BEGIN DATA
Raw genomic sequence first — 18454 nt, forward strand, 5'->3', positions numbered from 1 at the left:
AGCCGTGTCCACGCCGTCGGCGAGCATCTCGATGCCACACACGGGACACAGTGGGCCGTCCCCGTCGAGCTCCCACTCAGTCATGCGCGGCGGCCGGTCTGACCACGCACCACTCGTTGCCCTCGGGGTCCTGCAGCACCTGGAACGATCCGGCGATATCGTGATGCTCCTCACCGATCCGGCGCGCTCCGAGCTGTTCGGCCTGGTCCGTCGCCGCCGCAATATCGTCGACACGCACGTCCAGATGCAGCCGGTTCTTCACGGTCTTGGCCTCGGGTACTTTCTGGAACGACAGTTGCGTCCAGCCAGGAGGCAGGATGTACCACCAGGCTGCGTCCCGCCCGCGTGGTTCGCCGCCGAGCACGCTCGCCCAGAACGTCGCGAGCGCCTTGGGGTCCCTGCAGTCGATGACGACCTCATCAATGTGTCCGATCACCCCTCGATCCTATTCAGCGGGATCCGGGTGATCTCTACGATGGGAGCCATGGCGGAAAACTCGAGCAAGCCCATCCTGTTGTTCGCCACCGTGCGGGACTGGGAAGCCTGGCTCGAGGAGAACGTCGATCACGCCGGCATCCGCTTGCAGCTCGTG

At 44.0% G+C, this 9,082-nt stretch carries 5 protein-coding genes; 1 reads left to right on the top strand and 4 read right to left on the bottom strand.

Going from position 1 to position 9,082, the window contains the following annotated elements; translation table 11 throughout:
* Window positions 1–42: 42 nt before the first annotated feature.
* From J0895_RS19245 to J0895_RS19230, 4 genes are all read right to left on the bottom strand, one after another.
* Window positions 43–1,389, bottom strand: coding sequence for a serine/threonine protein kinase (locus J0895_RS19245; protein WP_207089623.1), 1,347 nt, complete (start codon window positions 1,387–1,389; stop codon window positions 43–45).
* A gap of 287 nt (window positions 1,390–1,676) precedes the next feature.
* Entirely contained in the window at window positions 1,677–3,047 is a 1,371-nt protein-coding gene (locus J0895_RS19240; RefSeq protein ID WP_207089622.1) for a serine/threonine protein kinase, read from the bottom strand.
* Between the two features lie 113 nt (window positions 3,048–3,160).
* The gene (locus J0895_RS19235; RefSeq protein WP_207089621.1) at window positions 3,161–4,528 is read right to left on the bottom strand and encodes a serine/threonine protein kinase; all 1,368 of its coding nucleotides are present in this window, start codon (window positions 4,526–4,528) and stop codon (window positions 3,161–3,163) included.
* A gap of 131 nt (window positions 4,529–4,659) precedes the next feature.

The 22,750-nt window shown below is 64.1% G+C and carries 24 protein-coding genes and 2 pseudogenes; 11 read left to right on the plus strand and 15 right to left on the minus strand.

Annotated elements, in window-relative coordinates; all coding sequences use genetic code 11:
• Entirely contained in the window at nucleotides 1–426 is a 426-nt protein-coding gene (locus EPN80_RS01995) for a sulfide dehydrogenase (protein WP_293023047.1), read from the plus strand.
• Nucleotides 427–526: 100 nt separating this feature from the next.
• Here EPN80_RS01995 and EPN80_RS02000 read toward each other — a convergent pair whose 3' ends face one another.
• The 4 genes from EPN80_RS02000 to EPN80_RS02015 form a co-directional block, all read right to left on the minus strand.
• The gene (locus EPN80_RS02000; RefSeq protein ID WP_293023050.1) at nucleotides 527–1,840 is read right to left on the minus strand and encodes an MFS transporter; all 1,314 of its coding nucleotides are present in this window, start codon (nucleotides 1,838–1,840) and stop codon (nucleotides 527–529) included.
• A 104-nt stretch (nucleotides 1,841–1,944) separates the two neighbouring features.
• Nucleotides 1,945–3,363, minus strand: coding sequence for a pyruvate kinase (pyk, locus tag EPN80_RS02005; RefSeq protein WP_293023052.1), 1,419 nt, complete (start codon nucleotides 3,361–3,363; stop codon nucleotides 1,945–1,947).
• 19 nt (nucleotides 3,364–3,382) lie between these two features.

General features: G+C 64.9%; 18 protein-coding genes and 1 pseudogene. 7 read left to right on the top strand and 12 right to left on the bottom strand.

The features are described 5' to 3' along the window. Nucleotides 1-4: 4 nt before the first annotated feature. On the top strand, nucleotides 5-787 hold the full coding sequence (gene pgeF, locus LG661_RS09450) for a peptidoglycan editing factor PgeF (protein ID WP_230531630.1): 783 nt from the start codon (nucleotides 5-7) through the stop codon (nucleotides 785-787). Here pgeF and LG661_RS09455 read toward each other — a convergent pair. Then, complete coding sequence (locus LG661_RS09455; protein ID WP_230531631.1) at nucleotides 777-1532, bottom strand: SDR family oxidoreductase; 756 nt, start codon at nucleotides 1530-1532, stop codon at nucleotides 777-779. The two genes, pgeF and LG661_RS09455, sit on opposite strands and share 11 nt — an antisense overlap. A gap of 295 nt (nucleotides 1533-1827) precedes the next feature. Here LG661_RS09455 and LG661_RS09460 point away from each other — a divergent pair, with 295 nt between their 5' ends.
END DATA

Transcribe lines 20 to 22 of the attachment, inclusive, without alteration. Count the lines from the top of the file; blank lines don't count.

• A 104-nt stretch (nucleotides 1,841–1,944) separates the two neighbouring features.
• Nucleotides 1,945–3,363, minus strand: coding sequence for a pyruvate kinase (pyk, locus tag EPN80_RS02005; RefSeq protein WP_293023052.1), 1,419 nt, complete (start codon nucleotides 3,361–3,363; stop codon nucleotides 1,945–1,947).
• 19 nt (nucleotides 3,364–3,382) lie between these two features.